|Fairer representation in legislatures
Problems of First-Past-the-Post (FPTP) System:
- Winning in a constituency is the only source of legitimacy in FPTP system.
- Broad based Public support is not recognised if a party cannot win in a constituency.
Local electoral irregularities are encouraged to win at any cost.
There is incentive to resort to irregularities locally to win as broad public support without winning in a constituency is no use. Conversely, parties have no desire to appeal to broader constituency. Nor is there desire to identify candidates worthy of public office.
- The gains in a constituency on account of irregularities are not offset by the risk of losing public support elsewhere.
- A high proportion of winning candidates obtain less than 50% vote. (Annexure 10 gives the percentage of votes obtained by winning candidates).
- New political groups cannot make an impact in the absence of the capacity to muster money and muscle power.
- The system favours entrenched parties and individuals and stifles reform impulses.
- The finest citizens are repelled by the ugly electoral practices, and choose to stay away from politics, leaving the field open to the entrenched politicians.
- Local dynasties perpetuate family power for generations.
- Complete change to proportional representation may lead to weaking of the bond between people and their elected representatives.
- In FPTP System, the party with the largest vote may have disproportionate presence in legislature. This may promote majoritarianism stifling dissert or a party which has concentrated presence in a few pockets may fare better than a party with widespread popular base, thus distorting verdicts.
Proportional representation combined with constituency - based election for 50% of the seats.
- The overall composition of the legislature will depend on the proportion of votes obtained by the parties.
- 50% seats are filled by constituency - election.
- There shall be two votes; one for the constituency election and the other for the party of choice.
Party vote determines the number of seats a party gets. After excluding the constituency seats won by the party, the remain seats will be filled from the party lists.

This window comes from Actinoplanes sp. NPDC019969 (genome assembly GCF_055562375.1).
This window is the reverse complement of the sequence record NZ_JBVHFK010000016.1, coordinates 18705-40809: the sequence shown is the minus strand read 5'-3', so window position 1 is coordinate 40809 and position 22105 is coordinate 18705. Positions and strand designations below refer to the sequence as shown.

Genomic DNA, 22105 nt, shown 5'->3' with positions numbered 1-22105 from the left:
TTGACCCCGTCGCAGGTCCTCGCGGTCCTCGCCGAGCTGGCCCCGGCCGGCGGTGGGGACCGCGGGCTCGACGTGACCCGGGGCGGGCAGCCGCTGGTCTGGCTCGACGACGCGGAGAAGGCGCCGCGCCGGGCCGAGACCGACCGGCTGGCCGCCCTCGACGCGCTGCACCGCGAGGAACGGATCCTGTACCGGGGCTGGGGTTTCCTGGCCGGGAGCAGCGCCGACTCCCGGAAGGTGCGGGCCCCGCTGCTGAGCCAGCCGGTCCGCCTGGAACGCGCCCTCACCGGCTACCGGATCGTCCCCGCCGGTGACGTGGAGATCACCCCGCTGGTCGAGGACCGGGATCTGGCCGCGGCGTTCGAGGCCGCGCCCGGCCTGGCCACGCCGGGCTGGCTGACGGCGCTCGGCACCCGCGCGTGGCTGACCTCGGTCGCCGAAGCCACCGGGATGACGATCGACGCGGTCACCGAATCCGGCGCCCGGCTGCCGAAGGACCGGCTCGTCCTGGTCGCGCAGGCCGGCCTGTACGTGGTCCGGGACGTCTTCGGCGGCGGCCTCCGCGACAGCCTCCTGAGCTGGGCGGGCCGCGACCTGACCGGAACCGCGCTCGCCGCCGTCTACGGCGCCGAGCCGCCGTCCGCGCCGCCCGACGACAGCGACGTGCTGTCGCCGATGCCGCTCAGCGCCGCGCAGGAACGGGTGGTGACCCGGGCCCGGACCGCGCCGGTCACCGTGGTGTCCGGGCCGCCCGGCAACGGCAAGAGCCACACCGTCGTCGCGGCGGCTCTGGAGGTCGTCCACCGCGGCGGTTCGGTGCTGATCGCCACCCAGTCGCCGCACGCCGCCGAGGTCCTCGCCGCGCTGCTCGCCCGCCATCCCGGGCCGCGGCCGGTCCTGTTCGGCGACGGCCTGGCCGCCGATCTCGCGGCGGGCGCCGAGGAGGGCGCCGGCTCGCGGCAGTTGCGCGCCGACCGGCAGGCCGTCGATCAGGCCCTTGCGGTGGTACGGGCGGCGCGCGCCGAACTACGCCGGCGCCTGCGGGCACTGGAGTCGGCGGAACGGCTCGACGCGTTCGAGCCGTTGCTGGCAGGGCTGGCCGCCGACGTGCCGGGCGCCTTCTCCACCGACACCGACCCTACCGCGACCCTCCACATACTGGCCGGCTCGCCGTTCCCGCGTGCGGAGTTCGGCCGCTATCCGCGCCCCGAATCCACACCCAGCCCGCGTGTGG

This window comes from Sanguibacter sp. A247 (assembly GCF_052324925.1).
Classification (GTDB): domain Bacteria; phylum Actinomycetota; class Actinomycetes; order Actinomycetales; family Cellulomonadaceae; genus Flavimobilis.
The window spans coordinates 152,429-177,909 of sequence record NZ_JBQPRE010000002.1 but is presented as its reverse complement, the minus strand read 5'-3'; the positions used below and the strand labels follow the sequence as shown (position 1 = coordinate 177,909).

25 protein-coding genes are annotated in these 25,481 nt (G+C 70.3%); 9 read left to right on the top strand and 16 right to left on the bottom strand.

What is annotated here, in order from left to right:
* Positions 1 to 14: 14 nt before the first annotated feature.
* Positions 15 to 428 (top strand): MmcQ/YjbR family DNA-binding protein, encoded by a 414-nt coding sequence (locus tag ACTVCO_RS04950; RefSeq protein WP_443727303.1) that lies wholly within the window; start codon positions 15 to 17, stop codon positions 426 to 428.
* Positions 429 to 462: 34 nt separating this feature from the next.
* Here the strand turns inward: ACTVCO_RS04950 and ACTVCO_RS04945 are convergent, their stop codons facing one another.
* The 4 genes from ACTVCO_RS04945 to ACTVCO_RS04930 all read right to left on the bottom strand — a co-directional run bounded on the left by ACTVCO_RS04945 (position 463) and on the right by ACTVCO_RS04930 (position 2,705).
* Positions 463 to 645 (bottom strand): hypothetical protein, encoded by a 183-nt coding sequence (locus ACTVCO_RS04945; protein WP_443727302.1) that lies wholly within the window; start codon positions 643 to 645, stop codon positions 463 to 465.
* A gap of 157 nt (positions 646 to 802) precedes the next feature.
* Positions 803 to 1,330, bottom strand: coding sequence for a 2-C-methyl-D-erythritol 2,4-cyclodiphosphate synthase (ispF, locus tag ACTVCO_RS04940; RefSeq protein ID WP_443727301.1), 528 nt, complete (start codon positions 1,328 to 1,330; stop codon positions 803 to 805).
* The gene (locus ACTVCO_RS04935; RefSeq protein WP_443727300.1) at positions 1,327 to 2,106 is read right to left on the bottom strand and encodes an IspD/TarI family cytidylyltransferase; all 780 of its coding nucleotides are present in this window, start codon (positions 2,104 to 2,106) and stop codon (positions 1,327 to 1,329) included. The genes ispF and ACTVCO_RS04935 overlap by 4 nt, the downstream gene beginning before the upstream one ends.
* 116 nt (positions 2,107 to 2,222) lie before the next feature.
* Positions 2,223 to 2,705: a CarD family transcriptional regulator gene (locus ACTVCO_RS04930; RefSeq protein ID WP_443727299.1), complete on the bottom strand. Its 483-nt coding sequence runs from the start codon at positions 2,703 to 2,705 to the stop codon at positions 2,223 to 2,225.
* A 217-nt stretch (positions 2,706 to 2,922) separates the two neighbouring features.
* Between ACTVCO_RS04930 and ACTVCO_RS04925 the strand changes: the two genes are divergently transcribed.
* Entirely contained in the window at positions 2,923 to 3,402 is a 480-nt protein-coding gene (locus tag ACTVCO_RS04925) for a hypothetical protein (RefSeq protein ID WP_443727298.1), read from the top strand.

- A State shall be the unit for proportional representation or lists. All union territories together will constitute a unit.
- A party shall be eligible for allotment of seats on PR basis only if it obtains at least 10% of the valid votes in States with 10 or more seats. If the number of seats is less, a party shall have to cross a threshold limit as per the formula.
No. of Valid Votes
No. of Seats to be filled
- As a party or parties are eliminated for obtaining votes below the threshold, the seats shall be divided among the remaining eligible parties as per the following formula:
(No. of Valid Votes obtained by the party / Total No. of Valid Votes obtained by all eligible parties) X (No. of Seats)
- First, each party receives one seat for each whole number resulting from this calculation. The remaining seats are allocated in the descending sequence of decimal fractions.
- Any seats which a party has won directly in the constituencies are deducted from this number, so that the balance number to be drawn from the lists is decided.
- The existing reservation provisions will continue for the constituencies as well as party lists as per a roster of reservation.
- If a party wins more constituency seats than it is entitled to get by proportional representation, it will retain all constituency seats. The additional number will be added to the strength of the legislature on a temporary basis.
(Annexure 11 gives the sample calculation showing distribution of seats in the proposed PR system combined with constituency elections).